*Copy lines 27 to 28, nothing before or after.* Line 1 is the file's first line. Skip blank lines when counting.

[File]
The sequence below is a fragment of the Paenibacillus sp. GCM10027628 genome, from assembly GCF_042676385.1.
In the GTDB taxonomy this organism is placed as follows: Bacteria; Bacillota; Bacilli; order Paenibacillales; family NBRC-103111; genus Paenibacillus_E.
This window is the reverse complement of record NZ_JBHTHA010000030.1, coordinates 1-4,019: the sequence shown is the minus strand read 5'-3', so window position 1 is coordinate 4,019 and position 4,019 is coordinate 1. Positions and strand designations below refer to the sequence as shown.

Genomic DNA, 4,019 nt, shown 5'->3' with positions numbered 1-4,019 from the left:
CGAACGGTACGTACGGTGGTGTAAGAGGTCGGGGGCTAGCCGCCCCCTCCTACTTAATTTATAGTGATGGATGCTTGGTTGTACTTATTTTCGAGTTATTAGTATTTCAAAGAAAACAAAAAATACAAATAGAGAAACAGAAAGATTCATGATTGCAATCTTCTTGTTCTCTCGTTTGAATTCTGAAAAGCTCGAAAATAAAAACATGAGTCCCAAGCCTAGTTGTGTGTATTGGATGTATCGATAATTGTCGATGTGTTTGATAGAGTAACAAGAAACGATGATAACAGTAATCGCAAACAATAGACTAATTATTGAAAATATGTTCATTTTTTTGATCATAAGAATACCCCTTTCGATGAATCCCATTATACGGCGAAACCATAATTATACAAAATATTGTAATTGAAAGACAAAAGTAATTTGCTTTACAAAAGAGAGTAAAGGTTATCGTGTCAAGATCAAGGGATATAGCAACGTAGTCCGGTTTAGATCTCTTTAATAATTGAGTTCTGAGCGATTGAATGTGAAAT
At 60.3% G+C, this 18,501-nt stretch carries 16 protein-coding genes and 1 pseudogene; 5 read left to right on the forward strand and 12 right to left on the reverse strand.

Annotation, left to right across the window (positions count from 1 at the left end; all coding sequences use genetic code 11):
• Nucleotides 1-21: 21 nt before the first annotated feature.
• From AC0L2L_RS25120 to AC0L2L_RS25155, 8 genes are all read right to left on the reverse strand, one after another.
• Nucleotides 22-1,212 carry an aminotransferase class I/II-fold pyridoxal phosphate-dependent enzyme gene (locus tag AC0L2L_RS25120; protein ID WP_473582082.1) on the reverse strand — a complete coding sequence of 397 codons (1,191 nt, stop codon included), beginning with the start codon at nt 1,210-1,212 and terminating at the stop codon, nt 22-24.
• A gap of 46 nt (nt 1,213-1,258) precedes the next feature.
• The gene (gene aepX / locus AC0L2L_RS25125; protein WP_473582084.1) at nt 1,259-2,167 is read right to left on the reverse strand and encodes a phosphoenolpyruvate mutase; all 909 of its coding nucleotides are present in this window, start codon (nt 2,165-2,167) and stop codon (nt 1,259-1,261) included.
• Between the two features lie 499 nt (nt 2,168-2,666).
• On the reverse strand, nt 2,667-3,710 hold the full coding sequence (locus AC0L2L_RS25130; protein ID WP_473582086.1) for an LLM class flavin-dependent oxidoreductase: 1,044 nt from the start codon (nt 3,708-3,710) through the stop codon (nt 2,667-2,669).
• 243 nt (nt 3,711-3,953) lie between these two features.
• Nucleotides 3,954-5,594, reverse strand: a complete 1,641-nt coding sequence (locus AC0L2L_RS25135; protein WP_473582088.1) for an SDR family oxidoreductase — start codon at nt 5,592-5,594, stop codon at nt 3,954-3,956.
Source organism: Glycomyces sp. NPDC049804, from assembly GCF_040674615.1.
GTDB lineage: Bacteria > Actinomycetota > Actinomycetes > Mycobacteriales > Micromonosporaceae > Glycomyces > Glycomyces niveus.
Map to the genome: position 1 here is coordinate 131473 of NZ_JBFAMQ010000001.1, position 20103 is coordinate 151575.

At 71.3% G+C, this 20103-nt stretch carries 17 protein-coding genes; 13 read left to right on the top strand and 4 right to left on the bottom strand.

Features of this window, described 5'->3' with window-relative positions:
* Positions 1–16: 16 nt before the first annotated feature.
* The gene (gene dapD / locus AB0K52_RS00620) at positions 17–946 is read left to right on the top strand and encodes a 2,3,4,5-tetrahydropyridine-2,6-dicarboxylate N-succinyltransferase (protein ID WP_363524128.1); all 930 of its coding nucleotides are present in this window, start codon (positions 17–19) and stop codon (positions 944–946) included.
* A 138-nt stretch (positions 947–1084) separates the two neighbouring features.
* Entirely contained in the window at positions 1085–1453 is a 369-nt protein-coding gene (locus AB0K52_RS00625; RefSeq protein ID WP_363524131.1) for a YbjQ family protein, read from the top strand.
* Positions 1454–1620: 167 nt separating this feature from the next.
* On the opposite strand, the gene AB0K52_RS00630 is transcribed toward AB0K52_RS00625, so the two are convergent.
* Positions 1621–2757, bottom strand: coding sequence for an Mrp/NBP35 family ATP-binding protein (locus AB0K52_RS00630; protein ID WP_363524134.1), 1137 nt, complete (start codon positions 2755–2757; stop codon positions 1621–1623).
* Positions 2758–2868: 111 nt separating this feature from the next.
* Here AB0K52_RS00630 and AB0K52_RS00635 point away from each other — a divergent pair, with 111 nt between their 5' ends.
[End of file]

* On the opposite strand, the gene AB0K52_RS00630 is transcribed toward AB0K52_RS00625, so the two are convergent.
* Positions 1621–2757, bottom strand: coding sequence for an Mrp/NBP35 family ATP-binding protein (locus AB0K52_RS00630; protein ID WP_363524134.1), 1137 nt, complete (start codon positions 2755–2757; stop codon positions 1621–1623).